Democracy is based on trust in the electoral system and in our politicians. In this year's EU election 53,3 took part, 4,4 per cent more than in 2014, which can be compared to 87,3 per cent in the 2018 general election.
Many of the decisions made in Brussels affect out everyday life. Environment, climate, social questions and how to stop criminal leagues were burning questions before the election.
To use one's vote in a democratic election is a right. There are some countries where people are forced to go and vote, and others where they have no franchise at all.
Only Swedish citizens are eligible to vote in the EU election. In 2018 61 312 people from outside Scandinavia were given Swedish citizenship. The biggest group came from Syria, more than 11 000. 7 000 were from Somalia, and 2 100 from Afghanistan.
Last year 28 000 EU citizens took up residence in Sweden. Sweden is one of the countries which has more EU citizens who come to live in the country than who move out. The majority of the EU citizens who come here are from Poland, Finland and Germany, as is shown in statistics from SCB published in DN.
Last year Kristianstad municipality received 707 new citizens. This may be a record. There is a law which says that every municipality must hold a ceremony to welcome its new citizens.
In Kristianstad about 200 people will attend the ceremony in the Town Hall on 6th June.
That's how we think it should be in Sweden. Sweden has always been dependent on trade and contact with other countries
The Saeed family from Iraq will be there.
”Now we can have an influence aand take part in decision-making. We've become part of this big community”, says the father, Ahmed Saeed, on becoming a Swedish citizen. He works as a janitor at Rönnow school.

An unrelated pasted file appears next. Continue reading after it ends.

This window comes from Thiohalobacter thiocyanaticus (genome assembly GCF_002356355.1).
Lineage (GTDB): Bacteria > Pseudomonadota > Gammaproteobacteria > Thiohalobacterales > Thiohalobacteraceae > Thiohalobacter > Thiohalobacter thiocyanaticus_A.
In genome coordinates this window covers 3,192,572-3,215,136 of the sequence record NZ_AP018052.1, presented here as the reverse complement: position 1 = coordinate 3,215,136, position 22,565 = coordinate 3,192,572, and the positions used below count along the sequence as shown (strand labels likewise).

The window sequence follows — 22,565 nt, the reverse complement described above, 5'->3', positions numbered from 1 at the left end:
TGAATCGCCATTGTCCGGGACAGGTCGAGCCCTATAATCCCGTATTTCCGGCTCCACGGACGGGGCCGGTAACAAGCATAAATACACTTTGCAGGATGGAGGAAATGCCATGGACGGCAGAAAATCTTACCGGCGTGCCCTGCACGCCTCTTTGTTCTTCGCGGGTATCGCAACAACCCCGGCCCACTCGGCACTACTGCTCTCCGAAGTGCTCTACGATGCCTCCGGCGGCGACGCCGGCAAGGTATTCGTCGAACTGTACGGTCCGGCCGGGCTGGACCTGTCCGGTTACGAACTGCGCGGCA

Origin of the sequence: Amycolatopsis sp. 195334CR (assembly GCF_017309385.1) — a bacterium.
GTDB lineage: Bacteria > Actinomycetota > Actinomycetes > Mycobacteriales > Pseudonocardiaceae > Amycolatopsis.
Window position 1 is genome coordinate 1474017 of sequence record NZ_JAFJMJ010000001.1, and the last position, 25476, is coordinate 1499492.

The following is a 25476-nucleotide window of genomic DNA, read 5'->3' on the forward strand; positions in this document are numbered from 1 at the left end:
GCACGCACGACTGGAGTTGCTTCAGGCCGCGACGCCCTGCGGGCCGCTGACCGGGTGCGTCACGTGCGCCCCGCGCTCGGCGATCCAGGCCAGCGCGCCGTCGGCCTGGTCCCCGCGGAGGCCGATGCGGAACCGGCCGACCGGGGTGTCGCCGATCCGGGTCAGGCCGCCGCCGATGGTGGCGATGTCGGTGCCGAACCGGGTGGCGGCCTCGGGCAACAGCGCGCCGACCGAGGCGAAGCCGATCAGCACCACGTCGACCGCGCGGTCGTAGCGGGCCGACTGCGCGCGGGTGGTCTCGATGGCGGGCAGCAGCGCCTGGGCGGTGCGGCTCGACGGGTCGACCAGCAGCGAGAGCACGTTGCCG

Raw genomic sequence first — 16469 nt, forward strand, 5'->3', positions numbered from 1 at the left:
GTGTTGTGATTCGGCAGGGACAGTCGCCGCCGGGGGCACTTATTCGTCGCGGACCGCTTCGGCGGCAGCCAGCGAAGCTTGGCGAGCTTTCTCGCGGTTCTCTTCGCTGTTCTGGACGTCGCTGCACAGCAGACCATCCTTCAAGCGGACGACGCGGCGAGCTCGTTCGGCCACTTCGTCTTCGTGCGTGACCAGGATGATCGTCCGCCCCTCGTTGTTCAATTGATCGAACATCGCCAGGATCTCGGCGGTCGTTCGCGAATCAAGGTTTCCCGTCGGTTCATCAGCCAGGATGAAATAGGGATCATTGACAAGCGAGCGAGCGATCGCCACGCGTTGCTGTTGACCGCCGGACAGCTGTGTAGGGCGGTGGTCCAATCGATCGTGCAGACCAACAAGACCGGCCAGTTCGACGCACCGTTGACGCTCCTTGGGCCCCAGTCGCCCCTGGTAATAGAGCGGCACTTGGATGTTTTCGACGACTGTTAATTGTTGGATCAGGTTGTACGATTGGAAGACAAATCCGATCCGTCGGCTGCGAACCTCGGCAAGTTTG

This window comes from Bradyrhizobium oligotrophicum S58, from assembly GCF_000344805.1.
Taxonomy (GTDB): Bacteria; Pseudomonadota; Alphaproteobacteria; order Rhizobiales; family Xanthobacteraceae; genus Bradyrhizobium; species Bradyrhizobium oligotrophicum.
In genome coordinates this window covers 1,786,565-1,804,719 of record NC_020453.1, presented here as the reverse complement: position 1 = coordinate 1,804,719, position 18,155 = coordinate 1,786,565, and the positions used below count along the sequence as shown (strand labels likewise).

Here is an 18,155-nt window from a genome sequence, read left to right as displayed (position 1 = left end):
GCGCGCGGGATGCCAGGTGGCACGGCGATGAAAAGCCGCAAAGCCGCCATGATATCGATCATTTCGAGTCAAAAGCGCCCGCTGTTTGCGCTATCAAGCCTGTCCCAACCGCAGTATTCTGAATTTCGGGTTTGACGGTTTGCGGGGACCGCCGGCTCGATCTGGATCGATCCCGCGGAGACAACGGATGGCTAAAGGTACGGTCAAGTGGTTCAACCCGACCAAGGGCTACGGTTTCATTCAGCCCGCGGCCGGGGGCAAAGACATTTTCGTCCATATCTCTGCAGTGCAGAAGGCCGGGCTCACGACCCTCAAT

Mohamad Kanina is longing for the day his family are told they have been given Swedish citizenship. He checks every day on the Swedish Migration Agency.
When he was young he dreamed of living in a secure, democratic country. When the war came, he and his family fled. They have been living in Sweden for five years. During this time he has become more tolerant as regards different life-styles, political opinions and religions.
That's how we think it should be in Sweden. Sweden has always been dependent on trade and contact with other countries, and has been open to ideas from other places and cultures. At the same time we have stood up for human rights. Read Mohamad's chronicle on page 20.
We can enjoy the Eid festival and Pride parades in both Hässleholm and Kristianstad. At Midsummer, the shortest night of the year is full of magic. You can read about that on page 23.
The school year will soon be over, school-leavers sing about the bright future that awaits them. Four women who have completed their training as machine operators are Rosa Gonzalez, Rachida Ibrane, Temi J Poulsen and Doinlita Mocanu. Read about the four proud women on page 12. We congratulate them and wish them all the best in the future.